March 14, 2011
By Andrea Houlihan, Class of 2011
GALESBURG -- While retraining has become a staple of government initiatives to alleviate job loss, a survey of former Maytag workers shows the federally financed retraining programs were hardly a guarantee for success.
Overall, those who retrained showed just a slightly lower median family income in their jobs after retraining as compared with those who did not retrain, but only a little more than half of those who retrained actually got a job in the area in which they retrained, according to the Maytag Employees in Transition survey project conducted by Knox College faculty and students.
In most cases, former Maytag workers are earning less after retraining, but the retraining provided some a new sense of self as a college graduate, and a change in social standing from a blue collar to a pink or white collar worker. Of those who did retrain, nearly 20 percent were more likely to say their new job fit them better as people, even if they are earning less money right now.
The Maytag Project
During 2010, Knox College professors and students conducted a survey of workers displaced by the closing of the Maytag plant in Galesburg in 2004, hoping to find out how the workers fared after the closure. The survey covered a wide variety of topics, including personal economics, education, current employment, and life satisfaction.
In 2011, the Galesburg Register-Mail published survey results, along with in-depth analysis and personal profiles of selected workers written by Knox students and edited by Marilyn Webb, Distinguished Professor of Journalism.
The Maytag Project welcomes responses from former Maytag employees who have not filled out a survey. Links to a survey form and all the stories are on the Maytag Project home page.
"I think a lot of folks ended up doing things through the training that they never had the opportunity to do," said Mike Haptonstahl, manager of the Galesburg Works Center, which helped workers with their retraining plans.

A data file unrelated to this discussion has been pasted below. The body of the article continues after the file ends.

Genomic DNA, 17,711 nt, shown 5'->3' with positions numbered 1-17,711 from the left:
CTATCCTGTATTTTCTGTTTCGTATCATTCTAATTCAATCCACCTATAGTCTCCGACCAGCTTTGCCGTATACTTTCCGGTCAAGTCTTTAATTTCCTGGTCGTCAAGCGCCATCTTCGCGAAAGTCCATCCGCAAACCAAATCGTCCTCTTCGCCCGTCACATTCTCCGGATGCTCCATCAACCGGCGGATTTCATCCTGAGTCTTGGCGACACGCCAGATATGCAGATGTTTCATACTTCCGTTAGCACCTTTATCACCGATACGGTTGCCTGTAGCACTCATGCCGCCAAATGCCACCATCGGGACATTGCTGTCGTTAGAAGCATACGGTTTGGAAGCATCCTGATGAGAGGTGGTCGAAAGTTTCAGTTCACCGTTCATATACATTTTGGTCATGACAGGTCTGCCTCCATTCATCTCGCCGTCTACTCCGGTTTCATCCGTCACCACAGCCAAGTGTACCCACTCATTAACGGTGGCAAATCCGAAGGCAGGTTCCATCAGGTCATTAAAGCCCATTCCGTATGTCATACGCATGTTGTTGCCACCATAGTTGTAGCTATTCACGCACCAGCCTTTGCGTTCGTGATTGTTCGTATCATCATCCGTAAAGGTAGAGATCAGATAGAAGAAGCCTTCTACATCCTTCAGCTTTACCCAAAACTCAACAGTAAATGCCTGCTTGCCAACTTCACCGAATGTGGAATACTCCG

The retraining programs, however, were complicated, often daunting, when it came to distribution of services and program success.
According to former workers interviewed or who responded to survey, jobs were not always available locally in the areas in which they retrained. Lack of coordination existed between financial benefit periods and school schedules, sometimes making it difficult for people to start programs or complete certificates or degrees in the time during which benefits were provided.
Of the survey's random sampling of 452 people, only 52 percent of the 133 who responded said they had taken advantage of retraining. Many of those attended Carl Sandburg College, but they were able to go other places as well. More women took advantage of the retraining than men, and many of those who responded said for various reasons they were unable to retrain in their program of first choice.
"You know you've got hundreds of people that are going to school," said former Maytag worker Rebecca Nott, 59. "They only take 18 people in the radiology class? What are your chances of getting in?"
Because of the sudden influx of Maytag workers into Carl Sandburg classrooms, the more popular courses were the hardest to get into. In many cases, workers had to settle for their second-choice field of study.
Once the Maytag closing was announced in October 2002, eligible employees were able to receive two years of free job retraining through the federal North American Free Trade Agreement's Transitional Adjustment Assistance program, in addition to an equal amount of time in unemployment benefits.
Haptonstahl explained that when Maytag employees were first let go the Illinois Employment Security office handled the distribution of services. In August 2004, the Galesburg Works Center opened in Galesburg to help laid-off workers and their families adjust to the multitude of plant closings here. The Center then started coordinating the distribution of both TAA services and local Workforce Investment Act programs, mandated by NAFTA. Each program, however, had its own set of eligibility requirements and benefits.